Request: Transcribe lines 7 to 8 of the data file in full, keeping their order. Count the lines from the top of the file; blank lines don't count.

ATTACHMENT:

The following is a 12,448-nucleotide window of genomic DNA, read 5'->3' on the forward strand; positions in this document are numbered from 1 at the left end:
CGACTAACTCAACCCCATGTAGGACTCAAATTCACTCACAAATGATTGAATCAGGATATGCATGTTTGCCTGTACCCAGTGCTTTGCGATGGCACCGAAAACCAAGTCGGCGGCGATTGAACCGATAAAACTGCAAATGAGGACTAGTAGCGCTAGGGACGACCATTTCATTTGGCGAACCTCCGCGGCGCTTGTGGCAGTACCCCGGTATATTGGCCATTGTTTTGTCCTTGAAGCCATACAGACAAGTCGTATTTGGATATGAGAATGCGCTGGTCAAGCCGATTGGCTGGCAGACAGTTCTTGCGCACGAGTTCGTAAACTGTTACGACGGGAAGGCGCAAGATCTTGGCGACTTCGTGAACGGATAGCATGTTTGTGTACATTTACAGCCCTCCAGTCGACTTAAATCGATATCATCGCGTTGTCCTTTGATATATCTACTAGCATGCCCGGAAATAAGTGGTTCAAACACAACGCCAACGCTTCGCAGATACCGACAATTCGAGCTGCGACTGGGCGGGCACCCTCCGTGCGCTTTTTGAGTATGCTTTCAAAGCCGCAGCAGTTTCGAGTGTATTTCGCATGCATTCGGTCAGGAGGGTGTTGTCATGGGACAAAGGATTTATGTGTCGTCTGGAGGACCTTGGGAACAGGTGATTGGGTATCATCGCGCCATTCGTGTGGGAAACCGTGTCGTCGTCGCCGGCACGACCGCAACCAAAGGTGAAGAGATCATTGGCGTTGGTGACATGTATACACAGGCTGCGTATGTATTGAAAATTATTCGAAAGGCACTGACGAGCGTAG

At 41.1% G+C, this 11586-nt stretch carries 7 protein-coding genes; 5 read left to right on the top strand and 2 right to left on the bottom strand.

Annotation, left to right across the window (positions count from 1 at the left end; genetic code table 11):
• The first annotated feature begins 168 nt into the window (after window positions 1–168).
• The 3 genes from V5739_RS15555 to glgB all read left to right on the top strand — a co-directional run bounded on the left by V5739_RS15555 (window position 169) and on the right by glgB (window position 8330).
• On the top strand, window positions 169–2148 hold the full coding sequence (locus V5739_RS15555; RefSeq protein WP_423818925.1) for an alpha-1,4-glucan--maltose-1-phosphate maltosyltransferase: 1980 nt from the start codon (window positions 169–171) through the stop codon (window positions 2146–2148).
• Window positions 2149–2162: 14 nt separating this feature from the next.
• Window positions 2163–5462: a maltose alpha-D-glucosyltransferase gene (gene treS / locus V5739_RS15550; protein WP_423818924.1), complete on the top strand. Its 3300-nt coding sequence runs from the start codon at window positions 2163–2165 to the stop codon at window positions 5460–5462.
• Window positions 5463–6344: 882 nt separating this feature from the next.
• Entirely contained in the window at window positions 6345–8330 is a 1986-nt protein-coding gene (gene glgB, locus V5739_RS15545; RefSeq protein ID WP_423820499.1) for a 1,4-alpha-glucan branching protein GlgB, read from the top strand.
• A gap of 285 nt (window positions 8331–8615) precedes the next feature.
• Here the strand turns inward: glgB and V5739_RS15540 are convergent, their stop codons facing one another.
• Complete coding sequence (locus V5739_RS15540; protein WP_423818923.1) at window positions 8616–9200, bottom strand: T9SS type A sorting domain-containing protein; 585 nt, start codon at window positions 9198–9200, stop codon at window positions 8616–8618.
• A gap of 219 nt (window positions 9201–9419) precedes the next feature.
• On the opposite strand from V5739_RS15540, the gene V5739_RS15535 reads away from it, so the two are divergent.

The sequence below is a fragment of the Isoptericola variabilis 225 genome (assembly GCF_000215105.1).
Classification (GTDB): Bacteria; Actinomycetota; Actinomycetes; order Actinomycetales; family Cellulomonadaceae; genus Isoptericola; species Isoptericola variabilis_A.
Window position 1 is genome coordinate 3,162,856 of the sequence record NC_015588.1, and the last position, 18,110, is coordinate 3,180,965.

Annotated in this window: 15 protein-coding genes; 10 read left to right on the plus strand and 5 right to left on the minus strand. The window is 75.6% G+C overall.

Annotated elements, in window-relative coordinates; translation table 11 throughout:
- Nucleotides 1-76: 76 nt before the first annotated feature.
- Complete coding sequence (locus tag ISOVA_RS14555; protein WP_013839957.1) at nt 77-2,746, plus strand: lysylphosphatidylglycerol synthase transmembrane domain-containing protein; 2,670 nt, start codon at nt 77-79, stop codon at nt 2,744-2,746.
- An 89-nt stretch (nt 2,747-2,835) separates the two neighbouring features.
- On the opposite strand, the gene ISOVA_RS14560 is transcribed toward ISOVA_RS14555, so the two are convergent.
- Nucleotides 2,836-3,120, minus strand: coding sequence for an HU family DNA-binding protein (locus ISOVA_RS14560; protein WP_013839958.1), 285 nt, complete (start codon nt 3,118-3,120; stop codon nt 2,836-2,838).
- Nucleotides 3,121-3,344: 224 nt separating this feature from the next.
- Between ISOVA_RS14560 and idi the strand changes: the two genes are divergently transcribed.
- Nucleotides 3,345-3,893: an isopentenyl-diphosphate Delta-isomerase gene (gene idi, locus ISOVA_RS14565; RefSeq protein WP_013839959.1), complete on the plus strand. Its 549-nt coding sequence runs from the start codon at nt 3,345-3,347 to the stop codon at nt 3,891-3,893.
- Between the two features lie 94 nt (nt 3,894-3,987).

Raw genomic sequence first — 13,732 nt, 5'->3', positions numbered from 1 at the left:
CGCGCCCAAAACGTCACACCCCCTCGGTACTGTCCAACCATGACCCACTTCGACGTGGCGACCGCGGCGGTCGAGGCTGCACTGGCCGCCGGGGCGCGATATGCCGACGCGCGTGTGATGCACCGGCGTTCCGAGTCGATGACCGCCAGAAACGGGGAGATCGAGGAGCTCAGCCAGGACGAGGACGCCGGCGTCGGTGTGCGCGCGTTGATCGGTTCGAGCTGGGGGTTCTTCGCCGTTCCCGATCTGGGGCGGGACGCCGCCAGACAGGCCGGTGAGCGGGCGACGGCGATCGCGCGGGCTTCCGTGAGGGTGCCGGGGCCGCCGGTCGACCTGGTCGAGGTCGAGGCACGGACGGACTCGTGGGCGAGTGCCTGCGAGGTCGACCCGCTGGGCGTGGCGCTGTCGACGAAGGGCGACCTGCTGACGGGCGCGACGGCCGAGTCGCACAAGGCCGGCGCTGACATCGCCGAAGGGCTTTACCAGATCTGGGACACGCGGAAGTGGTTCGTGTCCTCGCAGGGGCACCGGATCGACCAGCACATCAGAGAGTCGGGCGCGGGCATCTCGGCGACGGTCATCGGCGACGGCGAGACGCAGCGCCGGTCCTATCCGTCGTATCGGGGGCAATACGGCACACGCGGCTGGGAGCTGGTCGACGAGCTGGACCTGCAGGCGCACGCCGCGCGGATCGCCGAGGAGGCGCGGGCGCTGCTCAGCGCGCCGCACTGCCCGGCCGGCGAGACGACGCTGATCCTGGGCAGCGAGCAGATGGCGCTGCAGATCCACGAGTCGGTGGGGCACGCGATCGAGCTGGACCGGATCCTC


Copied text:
• On the top strand, window positions 169–2148 hold the full coding sequence (locus V5739_RS15555; RefSeq protein WP_423818925.1) for an alpha-1,4-glucan--maltose-1-phosphate maltosyltransferase: 1980 nt from the start codon (window positions 169–171) through the stop codon (window positions 2146–2148).
• Window positions 2149–2162: 14 nt separating this feature from the next.